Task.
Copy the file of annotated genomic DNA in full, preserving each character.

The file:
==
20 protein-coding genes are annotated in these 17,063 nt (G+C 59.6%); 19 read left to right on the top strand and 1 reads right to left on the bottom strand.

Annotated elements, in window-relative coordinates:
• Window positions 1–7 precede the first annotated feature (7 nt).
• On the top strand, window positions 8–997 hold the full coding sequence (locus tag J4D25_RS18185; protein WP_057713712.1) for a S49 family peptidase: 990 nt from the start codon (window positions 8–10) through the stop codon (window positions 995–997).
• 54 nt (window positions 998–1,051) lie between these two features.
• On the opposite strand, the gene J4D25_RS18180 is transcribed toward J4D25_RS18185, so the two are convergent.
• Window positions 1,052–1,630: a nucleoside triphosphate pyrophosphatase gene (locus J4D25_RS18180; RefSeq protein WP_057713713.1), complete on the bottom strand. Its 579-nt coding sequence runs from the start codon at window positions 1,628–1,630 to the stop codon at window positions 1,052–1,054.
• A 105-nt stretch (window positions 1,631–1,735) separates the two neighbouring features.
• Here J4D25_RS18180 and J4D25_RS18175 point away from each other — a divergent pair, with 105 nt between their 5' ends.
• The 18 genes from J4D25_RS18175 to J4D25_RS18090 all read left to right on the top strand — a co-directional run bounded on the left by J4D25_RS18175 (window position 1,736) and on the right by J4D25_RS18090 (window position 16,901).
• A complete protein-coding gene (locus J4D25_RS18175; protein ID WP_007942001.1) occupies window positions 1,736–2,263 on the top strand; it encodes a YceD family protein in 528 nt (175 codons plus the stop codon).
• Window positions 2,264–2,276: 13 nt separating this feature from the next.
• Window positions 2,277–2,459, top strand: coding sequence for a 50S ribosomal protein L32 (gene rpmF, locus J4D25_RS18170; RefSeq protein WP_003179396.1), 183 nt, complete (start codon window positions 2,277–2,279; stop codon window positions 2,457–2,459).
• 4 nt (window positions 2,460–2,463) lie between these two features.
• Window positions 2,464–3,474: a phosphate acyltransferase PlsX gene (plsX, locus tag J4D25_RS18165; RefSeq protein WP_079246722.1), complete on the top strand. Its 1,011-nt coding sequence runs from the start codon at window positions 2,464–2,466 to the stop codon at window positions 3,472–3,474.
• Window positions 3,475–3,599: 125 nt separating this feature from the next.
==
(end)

20 protein-coding genes are annotated in these 17,063 nt (G+C 59.6%); 19 read left to right on the top strand and 1 reads right to left on the bottom strand.

Annotated elements, in window-relative coordinates:
• Window positions 1–7 precede the first annotated feature (7 nt).
• On the top strand, window positions 8–997 hold the full coding sequence (locus tag J4D25_RS18185; protein WP_057713712.1) for a S49 family peptidase: 990 nt from the start codon (window positions 8–10) through the stop codon (window positions 995–997).
• 54 nt (window positions 998–1,051) lie between these two features.
• On the opposite strand, the gene J4D25_RS18180 is transcribed toward J4D25_RS18185, so the two are convergent.
• Window positions 1,052–1,630: a nucleoside triphosphate pyrophosphatase gene (locus J4D25_RS18180; RefSeq protein WP_057713713.1), complete on the bottom strand. Its 579-nt coding sequence runs from the start codon at window positions 1,628–1,630 to the stop codon at window positions 1,052–1,054.
• A 105-nt stretch (window positions 1,631–1,735) separates the two neighbouring features.
• Here J4D25_RS18180 and J4D25_RS18175 point away from each other — a divergent pair, with 105 nt between their 5' ends.
• The 18 genes from J4D25_RS18175 to J4D25_RS18090 all read left to right on the top strand — a co-directional run bounded on the left by J4D25_RS18175 (window position 1,736) and on the right by J4D25_RS18090 (window position 16,901).
• A complete protein-coding gene (locus J4D25_RS18175; protein ID WP_007942001.1) occupies window positions 1,736–2,263 on the top strand; it encodes a YceD family protein in 528 nt (175 codons plus the stop codon).
• Window positions 2,264–2,276: 13 nt separating this feature from the next.
• Window positions 2,277–2,459, top strand: coding sequence for a 50S ribosomal protein L32 (gene rpmF, locus J4D25_RS18170; RefSeq protein WP_003179396.1), 183 nt, complete (start codon window positions 2,277–2,279; stop codon window positions 2,457–2,459).
• 4 nt (window positions 2,460–2,463) lie between these two features.
• Window positions 2,464–3,474: a phosphate acyltransferase PlsX gene (plsX, locus tag J4D25_RS18165; RefSeq protein WP_079246722.1), complete on the top strand. Its 1,011-nt coding sequence runs from the start codon at window positions 2,464–2,466 to the stop codon at window positions 3,472–3,474.
• Window positions 3,475–3,599: 125 nt separating this feature from the next.